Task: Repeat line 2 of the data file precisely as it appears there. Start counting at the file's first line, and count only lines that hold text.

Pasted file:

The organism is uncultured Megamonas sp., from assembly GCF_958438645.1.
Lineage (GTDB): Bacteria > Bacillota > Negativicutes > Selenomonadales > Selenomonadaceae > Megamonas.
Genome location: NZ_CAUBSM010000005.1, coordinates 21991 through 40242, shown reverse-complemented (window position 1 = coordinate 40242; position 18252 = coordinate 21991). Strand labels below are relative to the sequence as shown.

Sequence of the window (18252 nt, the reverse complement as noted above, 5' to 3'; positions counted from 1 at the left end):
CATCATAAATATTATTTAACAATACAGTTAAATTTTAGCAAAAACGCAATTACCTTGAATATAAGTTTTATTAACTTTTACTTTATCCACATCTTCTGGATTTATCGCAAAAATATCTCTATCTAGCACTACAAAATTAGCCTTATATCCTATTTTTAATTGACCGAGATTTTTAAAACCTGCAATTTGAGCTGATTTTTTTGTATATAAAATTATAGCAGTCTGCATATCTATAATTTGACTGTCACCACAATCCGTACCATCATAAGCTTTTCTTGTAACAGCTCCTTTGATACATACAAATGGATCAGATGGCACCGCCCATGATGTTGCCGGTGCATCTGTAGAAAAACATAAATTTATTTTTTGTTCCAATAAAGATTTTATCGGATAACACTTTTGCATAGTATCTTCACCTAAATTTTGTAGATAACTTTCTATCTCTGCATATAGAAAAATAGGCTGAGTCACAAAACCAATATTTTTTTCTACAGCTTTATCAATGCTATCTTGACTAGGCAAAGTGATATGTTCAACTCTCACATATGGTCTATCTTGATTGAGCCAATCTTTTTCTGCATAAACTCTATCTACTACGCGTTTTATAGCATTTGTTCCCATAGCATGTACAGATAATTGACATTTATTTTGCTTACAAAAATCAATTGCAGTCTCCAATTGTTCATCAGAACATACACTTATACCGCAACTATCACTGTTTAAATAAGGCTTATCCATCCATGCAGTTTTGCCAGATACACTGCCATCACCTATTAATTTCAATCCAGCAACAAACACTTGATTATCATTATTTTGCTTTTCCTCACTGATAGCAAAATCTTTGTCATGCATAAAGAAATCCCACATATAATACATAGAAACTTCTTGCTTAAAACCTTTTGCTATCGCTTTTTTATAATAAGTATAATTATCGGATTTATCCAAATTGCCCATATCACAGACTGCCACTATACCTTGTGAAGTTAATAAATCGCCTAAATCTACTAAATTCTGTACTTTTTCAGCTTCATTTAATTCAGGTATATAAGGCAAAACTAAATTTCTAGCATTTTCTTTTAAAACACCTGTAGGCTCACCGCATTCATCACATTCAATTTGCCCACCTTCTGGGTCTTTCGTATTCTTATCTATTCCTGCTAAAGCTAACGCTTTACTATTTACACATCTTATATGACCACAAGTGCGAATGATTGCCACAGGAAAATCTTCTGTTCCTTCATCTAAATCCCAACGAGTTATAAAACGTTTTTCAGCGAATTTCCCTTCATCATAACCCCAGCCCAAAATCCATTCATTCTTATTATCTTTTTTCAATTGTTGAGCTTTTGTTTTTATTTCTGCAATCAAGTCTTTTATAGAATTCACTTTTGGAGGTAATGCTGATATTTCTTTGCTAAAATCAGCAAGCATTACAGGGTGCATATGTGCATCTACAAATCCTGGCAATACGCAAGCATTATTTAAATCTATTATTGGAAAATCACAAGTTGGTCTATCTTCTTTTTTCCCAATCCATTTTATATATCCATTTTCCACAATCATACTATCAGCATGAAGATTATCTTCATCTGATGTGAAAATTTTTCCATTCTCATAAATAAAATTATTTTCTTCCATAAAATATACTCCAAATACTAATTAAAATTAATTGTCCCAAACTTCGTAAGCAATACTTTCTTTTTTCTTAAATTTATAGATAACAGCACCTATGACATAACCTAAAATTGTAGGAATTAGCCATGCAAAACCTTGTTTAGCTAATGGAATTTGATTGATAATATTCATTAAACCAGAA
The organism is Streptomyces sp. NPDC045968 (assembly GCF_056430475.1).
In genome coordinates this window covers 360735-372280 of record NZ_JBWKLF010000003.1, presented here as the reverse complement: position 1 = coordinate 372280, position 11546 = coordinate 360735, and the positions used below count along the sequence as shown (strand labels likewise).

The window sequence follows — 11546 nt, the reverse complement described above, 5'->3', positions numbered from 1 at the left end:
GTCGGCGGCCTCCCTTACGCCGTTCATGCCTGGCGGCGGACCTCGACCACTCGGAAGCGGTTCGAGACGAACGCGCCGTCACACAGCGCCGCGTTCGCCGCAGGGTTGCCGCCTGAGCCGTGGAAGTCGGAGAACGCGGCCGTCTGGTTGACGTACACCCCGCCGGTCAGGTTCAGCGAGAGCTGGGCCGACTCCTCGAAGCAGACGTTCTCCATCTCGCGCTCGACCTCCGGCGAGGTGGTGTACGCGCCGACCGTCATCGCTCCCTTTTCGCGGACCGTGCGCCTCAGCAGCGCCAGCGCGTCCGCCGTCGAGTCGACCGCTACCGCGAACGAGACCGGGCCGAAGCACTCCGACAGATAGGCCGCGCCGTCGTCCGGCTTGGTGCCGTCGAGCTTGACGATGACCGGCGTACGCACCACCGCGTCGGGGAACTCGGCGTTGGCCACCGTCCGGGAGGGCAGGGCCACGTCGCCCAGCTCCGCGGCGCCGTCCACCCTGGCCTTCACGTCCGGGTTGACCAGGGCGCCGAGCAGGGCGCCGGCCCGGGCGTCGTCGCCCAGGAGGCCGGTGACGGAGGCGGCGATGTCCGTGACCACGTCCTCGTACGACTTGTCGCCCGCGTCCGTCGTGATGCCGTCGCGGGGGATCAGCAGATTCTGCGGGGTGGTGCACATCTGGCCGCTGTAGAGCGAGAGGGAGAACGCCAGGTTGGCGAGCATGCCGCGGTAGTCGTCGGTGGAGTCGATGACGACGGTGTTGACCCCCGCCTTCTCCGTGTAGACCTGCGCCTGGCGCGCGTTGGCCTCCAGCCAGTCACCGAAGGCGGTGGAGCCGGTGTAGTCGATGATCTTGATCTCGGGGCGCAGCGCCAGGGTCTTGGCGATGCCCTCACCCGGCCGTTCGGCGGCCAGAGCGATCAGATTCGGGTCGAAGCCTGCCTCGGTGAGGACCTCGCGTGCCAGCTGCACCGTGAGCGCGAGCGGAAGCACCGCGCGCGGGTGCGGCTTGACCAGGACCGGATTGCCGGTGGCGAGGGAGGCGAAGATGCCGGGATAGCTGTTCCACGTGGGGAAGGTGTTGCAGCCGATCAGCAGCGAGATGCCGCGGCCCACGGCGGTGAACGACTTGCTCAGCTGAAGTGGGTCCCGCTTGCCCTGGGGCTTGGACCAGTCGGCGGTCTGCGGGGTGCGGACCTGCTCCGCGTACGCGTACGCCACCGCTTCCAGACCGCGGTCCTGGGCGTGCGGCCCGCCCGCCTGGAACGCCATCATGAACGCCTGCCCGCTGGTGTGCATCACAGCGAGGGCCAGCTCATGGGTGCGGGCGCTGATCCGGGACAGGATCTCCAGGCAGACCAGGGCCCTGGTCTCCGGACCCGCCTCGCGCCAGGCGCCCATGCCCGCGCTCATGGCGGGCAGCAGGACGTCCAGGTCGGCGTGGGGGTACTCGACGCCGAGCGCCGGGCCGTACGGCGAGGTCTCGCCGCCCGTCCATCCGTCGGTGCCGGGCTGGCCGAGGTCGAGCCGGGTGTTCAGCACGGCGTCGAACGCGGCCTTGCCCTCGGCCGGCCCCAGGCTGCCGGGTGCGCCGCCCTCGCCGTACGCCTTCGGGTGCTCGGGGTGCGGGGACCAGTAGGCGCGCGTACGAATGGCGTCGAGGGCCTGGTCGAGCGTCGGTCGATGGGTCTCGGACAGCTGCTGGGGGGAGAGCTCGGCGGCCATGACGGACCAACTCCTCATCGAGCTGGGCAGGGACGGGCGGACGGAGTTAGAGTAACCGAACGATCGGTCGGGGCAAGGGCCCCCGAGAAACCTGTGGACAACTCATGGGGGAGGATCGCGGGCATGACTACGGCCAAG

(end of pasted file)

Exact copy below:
Lineage (GTDB): Bacteria > Bacillota > Negativicutes > Selenomonadales > Selenomonadaceae > Megamonas.